Imagine someone comes up to you at a cocktail party. And they're wearing a mask—while everyone else isn't. You don't know much about that person because they're not really telling you a great deal about themselves. How much would you tell them about yourself in return? How much would you trust them? How much do you really know about them? Yet online, we can be anyone we want to be. A fictional character, a caricature or invented identity. We can be anonymous—say whatever we want about virtually anyone. We're empowered to be whoever we want whenever we want to. The digital pen is indeed mightier than the sword.
The question is—(and it's not a question I hear asked often enough), do you really know who you're talking to? On any network—take your pick, what do you really know about them? How big is their digital footprint? Can you Google them easily? Do their lifestreams sync up? Are they really who they say they are? Do you take the same precautions on the Web that you tell your children?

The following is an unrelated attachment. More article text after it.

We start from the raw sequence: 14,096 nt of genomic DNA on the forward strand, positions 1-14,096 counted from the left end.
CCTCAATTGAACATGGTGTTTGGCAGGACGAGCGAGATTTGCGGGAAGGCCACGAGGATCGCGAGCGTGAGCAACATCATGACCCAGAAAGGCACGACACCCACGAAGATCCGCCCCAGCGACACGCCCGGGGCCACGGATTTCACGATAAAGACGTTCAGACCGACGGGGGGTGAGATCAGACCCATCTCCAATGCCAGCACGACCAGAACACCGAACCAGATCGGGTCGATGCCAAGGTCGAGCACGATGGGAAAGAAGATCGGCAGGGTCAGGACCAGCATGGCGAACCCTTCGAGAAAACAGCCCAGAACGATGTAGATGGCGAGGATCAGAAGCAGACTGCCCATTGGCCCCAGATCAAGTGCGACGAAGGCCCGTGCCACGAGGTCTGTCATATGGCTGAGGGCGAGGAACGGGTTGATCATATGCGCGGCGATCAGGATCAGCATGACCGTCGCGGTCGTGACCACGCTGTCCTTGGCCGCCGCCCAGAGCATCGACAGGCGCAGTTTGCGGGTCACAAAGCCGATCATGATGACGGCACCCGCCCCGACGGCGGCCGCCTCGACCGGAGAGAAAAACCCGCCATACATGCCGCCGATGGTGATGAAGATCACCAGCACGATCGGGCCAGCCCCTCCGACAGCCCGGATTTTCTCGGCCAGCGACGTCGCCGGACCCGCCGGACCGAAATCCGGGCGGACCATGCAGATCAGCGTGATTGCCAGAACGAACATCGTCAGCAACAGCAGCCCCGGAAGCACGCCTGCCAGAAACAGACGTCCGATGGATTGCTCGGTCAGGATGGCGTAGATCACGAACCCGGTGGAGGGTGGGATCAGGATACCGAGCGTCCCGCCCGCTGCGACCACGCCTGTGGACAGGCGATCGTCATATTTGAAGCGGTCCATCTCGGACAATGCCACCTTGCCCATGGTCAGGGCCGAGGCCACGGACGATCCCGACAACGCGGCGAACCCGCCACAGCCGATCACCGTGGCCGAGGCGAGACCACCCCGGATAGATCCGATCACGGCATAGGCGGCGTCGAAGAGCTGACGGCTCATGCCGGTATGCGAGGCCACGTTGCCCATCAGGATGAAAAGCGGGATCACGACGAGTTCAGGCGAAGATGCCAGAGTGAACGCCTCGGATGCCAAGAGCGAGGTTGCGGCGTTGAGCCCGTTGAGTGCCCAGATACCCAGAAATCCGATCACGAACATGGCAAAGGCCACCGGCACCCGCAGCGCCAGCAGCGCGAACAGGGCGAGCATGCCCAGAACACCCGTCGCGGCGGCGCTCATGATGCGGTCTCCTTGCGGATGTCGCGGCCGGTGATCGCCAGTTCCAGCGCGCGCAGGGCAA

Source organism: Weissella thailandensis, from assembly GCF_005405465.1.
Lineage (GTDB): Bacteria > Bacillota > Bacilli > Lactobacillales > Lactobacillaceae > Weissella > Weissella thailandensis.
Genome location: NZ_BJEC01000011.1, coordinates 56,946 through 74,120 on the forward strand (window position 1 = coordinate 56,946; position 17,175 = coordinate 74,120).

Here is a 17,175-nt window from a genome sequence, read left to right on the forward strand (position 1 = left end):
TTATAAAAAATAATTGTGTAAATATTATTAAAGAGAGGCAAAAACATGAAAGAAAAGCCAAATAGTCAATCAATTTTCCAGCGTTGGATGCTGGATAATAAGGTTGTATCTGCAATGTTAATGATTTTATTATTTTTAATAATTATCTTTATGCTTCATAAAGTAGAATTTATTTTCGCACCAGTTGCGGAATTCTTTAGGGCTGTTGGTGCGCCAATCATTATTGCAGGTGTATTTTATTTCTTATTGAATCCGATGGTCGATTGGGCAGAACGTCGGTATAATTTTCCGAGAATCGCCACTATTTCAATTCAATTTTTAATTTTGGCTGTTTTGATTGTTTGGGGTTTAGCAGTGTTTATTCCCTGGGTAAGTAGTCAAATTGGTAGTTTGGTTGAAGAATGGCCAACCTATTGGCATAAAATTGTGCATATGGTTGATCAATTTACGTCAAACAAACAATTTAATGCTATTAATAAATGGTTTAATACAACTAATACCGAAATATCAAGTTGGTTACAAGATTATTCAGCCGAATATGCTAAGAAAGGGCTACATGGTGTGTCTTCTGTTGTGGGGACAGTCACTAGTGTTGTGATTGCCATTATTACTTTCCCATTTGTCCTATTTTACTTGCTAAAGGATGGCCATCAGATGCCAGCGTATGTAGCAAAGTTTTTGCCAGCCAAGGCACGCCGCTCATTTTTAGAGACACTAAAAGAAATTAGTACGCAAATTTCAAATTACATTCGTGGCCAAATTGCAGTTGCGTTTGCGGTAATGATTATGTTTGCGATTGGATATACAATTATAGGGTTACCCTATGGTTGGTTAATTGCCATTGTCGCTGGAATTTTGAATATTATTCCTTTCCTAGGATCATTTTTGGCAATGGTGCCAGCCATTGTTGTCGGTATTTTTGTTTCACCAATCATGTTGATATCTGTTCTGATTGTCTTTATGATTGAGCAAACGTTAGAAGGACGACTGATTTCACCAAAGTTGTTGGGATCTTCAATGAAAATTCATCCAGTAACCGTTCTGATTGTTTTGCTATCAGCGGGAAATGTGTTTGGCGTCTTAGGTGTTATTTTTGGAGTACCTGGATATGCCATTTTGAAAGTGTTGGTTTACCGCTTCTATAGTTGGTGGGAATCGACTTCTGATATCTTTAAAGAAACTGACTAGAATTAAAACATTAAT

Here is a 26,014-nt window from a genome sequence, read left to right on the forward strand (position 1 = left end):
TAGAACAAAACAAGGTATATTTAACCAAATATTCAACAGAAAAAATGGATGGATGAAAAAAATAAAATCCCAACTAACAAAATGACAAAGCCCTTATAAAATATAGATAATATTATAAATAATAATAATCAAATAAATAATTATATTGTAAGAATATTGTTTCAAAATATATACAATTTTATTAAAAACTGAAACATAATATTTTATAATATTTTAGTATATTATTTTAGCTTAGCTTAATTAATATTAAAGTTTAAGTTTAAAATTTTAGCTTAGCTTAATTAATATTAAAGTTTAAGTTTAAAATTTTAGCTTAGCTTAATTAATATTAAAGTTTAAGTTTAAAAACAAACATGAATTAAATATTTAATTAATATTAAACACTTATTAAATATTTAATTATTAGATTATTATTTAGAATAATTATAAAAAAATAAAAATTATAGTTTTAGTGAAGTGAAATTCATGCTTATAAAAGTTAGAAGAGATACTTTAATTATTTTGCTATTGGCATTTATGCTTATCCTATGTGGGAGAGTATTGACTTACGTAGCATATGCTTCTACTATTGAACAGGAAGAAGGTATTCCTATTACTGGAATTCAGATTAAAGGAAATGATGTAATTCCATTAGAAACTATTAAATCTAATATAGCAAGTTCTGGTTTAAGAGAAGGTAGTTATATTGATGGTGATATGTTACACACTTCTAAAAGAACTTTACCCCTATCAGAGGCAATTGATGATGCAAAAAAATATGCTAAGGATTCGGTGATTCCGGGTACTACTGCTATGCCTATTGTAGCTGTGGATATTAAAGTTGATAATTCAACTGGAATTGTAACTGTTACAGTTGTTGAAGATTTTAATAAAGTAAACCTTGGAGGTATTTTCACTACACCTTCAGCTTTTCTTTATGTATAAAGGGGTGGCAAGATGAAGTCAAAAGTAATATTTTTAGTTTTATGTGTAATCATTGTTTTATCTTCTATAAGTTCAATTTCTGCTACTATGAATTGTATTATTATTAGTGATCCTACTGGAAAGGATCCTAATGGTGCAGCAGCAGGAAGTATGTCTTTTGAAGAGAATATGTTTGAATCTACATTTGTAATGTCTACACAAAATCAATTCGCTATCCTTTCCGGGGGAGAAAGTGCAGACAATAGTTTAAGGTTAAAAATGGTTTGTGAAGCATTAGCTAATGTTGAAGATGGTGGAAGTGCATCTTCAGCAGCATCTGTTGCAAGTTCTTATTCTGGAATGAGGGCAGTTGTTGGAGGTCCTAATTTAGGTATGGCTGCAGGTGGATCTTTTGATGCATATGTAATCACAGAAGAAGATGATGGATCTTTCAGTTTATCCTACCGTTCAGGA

Do you really know who you're talking to?
It's not their responsibility to be transparent—that's the beauty of the Web and part of it's power. Anyone can have a say. It's up to you to do the digging—to know who's on the other end of the screen. Are they the real thing or something else—are they who they say they are? Is it clear that it's a character or person? Where is that line and how much should it blur? One thing that I've often said about the increasingly social Web, is that not unlike society—it's a representation of humanity at it's best and worst. That's just how it is. It's a full contact sport. And if you are a business, brand or individual who wants to play in this space—don't play the game if you're not willing to take a hit.
That said, as you wade into the waters of conversation. You should really ask yourself this simple question. Do you know who you're talking to?